There are a few things every woman should do in her adult life. One of those things is to watch the film “Puzzle”. I literally just finished it and and am sitting here in a daze over how impactful it was. It’s currently the holidays and my kids are away. I’ve been treating my home as a hotel and thoroughly enjoying my space to the fullest. One of my stay-cation activities has been a solo film festival. I haven’t turned on the TV much in a couple years, except to watch every episode of Bob’s Burgers for the 900th time. If you’re never seen that particular show, start today. It’s an easy way to act like you’re bonding with your kids, though to be honest, crawling into bed and lying under a blanket made of my sons while we watch TV, is legitimately the best part of my day. I physically ache for it.             

Having come upon a full week of solitude, I was determined to watch something on the tube. I missed being engaged like that; lying on the couch like a beached whale and allowing the talking screen to entertain me. I have always been very selective with what I watch. Now that I think about it, I’m selective with what I read, what I wear, what I eat, and who I hang with. Perhaps I’m a better decision maker than I knew... It’s maddening when in my occasional attempts to watch a home movie, that there seems to be nothing but boring, idiotic nonsense to choose from. I’ll spend 45 minutes annoyed, only to abort mission and turn on more Bob’s Burgers.

This weekend so far I’ve been 3 for 3. “Puzzle” is the story about a meek, unseen housewife who is clearly grappling with unhappiness in her small town, repressive life. The lead actress, the subtly radiant Kelly Macdonald, out the gate shows signs of how she’s squirming under the surface of her skin. We can feel outside thoughts and feelings start to hatch and slowly bubble up, then we watch as they rise to the surface. The character’s name is Agnes. Agnes picks up a jigsaw puzzle by chance and realizes she’s excellent at doing them. The puzzles give order and purpose to her day. She feels a rush of accomplishment at having made hundreds of right decisions. Watching this woman come into her power by doing puzzles was a fascinating take on the lonely, misunderstood mother/wife human condition. Agnes is so stifled that she has to initially hide her newfound interest from her family. Unsurprisingly, when she does tell her husband about it he is unsupportive. She’s crushed but saw that coming. That spoke volumes to me. It’s so tragic when the concept of support is missing in a relationship. She wasn’t taking up taxidermy as a hobby, she was putting together a freaking puzzle. Why was it so hard for her supposedly devoted husband to be happy she carved out a small portion of joy for herself? The husband was a textbook simpleton family man who genuinely didn’t understand why Agnes needed to do more than church volunteer work and buy groceries. The resistance lies in her desperately needing to grow as a human and him being scared she’d exist in some space apart from him. There was a quick scene in which in the midst of her cracking open, something I clearly relate to, she’s checking out on the supermarket line. She just looked so excruciatingly aware. It was a brilliant several seconds. That’s what I want when I watch a movie; the misery, confusion, and ennui of an underdeveloped wife. Romantic comedies are as we say in Yiddish, “nisht far mir” (not for me).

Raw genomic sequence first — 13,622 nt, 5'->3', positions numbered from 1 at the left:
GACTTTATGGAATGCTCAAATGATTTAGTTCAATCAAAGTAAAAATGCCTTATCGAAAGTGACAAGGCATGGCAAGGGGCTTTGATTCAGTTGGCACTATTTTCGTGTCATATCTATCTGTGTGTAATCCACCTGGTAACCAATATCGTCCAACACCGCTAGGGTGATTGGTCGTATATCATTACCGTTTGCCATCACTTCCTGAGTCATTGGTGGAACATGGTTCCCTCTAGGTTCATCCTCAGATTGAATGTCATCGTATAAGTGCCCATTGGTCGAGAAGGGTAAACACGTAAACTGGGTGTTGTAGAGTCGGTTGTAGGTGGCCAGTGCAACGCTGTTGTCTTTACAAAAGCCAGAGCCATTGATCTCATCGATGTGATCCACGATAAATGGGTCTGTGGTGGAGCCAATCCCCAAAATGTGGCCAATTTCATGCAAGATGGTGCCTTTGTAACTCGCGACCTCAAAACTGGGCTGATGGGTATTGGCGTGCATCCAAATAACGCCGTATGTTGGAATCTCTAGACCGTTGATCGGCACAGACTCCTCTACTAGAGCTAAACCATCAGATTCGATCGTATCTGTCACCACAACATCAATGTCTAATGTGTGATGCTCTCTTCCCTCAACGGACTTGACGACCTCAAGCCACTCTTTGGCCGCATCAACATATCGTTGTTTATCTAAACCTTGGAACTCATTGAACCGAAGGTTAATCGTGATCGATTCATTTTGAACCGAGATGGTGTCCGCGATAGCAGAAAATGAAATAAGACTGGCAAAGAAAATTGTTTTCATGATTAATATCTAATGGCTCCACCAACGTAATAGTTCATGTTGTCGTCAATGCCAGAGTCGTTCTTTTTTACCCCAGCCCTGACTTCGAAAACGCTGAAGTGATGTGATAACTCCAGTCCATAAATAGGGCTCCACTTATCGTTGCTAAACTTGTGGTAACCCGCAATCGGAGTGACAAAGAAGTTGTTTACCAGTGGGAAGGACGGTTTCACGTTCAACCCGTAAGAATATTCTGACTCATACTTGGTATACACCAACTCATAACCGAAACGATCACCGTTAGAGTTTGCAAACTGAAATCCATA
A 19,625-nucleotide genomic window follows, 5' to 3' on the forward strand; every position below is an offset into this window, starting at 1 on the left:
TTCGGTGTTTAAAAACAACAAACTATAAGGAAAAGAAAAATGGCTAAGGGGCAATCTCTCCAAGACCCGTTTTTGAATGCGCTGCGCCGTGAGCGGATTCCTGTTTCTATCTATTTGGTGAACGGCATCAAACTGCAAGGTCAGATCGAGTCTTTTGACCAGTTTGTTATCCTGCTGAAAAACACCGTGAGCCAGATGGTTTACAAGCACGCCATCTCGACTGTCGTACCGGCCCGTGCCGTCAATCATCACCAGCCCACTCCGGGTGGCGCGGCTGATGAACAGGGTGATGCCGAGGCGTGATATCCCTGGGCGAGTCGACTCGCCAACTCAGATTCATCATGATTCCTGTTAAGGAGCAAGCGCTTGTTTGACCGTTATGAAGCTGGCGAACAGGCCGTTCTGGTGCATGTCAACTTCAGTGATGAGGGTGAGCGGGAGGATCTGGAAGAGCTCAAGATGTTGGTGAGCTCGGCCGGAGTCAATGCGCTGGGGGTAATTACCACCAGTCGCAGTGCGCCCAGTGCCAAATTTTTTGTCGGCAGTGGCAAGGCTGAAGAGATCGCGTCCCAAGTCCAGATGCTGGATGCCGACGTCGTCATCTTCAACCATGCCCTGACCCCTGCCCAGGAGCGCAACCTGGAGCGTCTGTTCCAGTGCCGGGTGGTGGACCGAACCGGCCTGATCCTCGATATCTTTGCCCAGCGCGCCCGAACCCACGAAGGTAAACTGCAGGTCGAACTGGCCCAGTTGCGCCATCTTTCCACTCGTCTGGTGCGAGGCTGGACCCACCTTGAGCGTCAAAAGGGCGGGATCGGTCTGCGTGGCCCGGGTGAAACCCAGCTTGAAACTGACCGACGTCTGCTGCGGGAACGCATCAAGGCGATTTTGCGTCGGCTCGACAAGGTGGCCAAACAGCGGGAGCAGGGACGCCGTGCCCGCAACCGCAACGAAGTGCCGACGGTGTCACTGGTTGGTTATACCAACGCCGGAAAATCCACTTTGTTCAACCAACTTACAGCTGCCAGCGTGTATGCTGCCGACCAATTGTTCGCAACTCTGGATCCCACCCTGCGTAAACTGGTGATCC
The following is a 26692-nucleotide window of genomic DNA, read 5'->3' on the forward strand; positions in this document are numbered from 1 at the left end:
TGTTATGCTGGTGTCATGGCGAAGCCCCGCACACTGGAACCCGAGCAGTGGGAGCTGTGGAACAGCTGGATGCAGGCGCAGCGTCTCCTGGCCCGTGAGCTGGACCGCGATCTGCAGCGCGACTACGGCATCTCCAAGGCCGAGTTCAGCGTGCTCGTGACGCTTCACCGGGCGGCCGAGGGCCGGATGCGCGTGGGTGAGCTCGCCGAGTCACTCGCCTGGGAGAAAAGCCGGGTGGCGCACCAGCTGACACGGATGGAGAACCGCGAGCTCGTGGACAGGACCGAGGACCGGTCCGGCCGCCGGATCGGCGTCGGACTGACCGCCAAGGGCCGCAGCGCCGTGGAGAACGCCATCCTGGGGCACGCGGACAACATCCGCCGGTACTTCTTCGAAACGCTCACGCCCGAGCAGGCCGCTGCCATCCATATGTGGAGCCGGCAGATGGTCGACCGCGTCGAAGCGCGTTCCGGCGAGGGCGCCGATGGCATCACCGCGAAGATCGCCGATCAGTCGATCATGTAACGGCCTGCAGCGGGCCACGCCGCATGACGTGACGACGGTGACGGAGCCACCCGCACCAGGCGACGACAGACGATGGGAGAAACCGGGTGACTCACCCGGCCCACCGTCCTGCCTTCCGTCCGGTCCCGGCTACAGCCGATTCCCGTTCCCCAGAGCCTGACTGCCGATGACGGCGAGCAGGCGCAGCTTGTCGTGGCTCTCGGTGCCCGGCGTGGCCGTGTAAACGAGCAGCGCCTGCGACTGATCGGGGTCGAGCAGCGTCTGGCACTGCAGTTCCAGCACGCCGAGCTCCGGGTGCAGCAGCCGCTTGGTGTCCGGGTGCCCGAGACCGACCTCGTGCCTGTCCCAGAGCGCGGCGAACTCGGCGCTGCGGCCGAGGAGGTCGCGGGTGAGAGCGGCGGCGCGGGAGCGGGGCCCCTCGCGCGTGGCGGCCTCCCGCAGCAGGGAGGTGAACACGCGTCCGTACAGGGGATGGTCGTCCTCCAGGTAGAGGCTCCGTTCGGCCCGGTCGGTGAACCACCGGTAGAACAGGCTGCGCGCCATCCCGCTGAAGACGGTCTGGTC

Agnes answers an ad in which a puzzle competitor is seeking a partner. The two form a bond that teaches her pretty quickly who she is and how she must steer her life in a different direction. What moved me the most was the metaphors and symbolism found in puzzles. WHO. KNEW. The way humans walk around so fragmented, in a million pieces we struggle to fit together, but fail at it time and again. How when we do have those rare times when we feel like all our pieces match up in harmony, all it takes is for one outside circumstance to knock us to the ground and break us. How easily we are scattered. How one lost piece throws off the whole. How damn hard it is to focus and put ourselves back together, to take another crack at constructing our whole picture. How filled with promise we are when seeing a photo of the finished product on the outside of the box, this beautiful image we want to create. So we buy it to have it, only then to realize with grating frustration that building the darn thing is an overwhelming task that requires patience and logic. We give up, it’s too hard. Watching tv is easier. Shopping is easier. Doing nothing is easier. Humans don’t like things that remind us we can’t do them, so we blame the thing itself and jump ship (this stupid puzzle!!). But the thing is, like a puzzle that is meant to have all its little pieces fit together in unison to become a fully actualized picture, people are the same. We are meant to put ourselves together over and over. We have all the pieces we need. Only when Agnes began to play with puzzle pieces did she become aware of her human and female pieces. Her connection with her puzzle partner became her connection with herself. There’s a wondrous comparison at the beginning and end of the movie with her husband breaking a plate into pieces, but I don’t want to give too much away. I want you to watch it, think about that scene, then write to me to discuss. This movie pretty much summed up my own journey over the past several years, and I have no doubt it applies to many of you as well. We see each other in each other, that’s why we are obsessed with observing one another. It’s easier to watch it happen to someone else, right? Not really, no. It’s always harder to leave yourself in a box, untouched, with none of you interlocking. I’ll end this post by reiterating that this is a movie every woman should see. For Herself.